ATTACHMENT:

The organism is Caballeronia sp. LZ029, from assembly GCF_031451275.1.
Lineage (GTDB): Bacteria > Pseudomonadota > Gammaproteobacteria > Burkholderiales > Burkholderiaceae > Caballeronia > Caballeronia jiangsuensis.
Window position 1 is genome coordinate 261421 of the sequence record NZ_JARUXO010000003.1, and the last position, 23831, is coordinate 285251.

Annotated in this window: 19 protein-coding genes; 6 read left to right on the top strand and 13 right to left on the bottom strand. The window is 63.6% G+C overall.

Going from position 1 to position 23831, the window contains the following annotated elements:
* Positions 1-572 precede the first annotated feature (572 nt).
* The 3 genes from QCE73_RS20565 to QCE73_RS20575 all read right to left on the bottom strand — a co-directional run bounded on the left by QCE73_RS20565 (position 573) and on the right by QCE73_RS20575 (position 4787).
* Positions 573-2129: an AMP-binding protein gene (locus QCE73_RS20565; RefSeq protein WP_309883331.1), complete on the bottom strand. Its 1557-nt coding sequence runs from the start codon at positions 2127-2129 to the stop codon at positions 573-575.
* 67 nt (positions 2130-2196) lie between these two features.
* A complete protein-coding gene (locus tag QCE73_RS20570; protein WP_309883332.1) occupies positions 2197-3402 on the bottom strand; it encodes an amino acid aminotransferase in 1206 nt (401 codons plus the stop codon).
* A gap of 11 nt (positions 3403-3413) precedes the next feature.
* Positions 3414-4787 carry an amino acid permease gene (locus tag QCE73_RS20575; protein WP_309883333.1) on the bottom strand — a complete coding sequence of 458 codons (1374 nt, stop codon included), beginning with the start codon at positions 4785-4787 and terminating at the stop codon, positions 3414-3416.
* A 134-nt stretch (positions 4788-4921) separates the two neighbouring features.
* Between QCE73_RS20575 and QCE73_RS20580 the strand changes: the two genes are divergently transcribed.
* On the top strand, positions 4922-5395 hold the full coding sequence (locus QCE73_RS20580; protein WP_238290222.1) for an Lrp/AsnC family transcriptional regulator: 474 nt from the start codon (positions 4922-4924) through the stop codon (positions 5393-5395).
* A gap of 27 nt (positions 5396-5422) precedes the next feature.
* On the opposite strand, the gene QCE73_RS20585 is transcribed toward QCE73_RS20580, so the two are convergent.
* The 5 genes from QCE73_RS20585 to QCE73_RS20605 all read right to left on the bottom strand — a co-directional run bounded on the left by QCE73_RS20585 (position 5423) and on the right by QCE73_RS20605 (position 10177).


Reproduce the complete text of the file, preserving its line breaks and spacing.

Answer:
The organism is Caballeronia sp. LZ029, from assembly GCF_031451275.1.
Lineage (GTDB): Bacteria > Pseudomonadota > Gammaproteobacteria > Burkholderiales > Burkholderiaceae > Caballeronia > Caballeronia jiangsuensis.
Window position 1 is genome coordinate 261421 of the sequence record NZ_JARUXO010000003.1, and the last position, 23831, is coordinate 285251.

Annotated in this window: 19 protein-coding genes; 6 read left to right on the top strand and 13 right to left on the bottom strand. The window is 63.6% G+C overall.

Going from position 1 to position 23831, the window contains the following annotated elements:
* Positions 1-572 precede the first annotated feature (572 nt).
* The 3 genes from QCE73_RS20565 to QCE73_RS20575 all read right to left on the bottom strand — a co-directional run bounded on the left by QCE73_RS20565 (position 573) and on the right by QCE73_RS20575 (position 4787).
* Positions 573-2129: an AMP-binding protein gene (locus QCE73_RS20565; RefSeq protein WP_309883331.1), complete on the bottom strand. Its 1557-nt coding sequence runs from the start codon at positions 2127-2129 to the stop codon at positions 573-575.
* 67 nt (positions 2130-2196) lie between these two features.
* A complete protein-coding gene (locus tag QCE73_RS20570; protein WP_309883332.1) occupies positions 2197-3402 on the bottom strand; it encodes an amino acid aminotransferase in 1206 nt (401 codons plus the stop codon).
* A gap of 11 nt (positions 3403-3413) precedes the next feature.
* Positions 3414-4787 carry an amino acid permease gene (locus tag QCE73_RS20575; protein WP_309883333.1) on the bottom strand — a complete coding sequence of 458 codons (1374 nt, stop codon included), beginning with the start codon at positions 4785-4787 and terminating at the stop codon, positions 3414-3416.
* A 134-nt stretch (positions 4788-4921) separates the two neighbouring features.
* Between QCE73_RS20575 and QCE73_RS20580 the strand changes: the two genes are divergently transcribed.
* On the top strand, positions 4922-5395 hold the full coding sequence (locus QCE73_RS20580; protein WP_238290222.1) for an Lrp/AsnC family transcriptional regulator: 474 nt from the start codon (positions 4922-4924) through the stop codon (positions 5393-5395).
* A gap of 27 nt (positions 5396-5422) precedes the next feature.
* On the opposite strand, the gene QCE73_RS20585 is transcribed toward QCE73_RS20580, so the two are convergent.
* The 5 genes from QCE73_RS20585 to QCE73_RS20605 all read right to left on the bottom strand — a co-directional run bounded on the left by QCE73_RS20585 (position 5423) and on the right by QCE73_RS20605 (position 10177).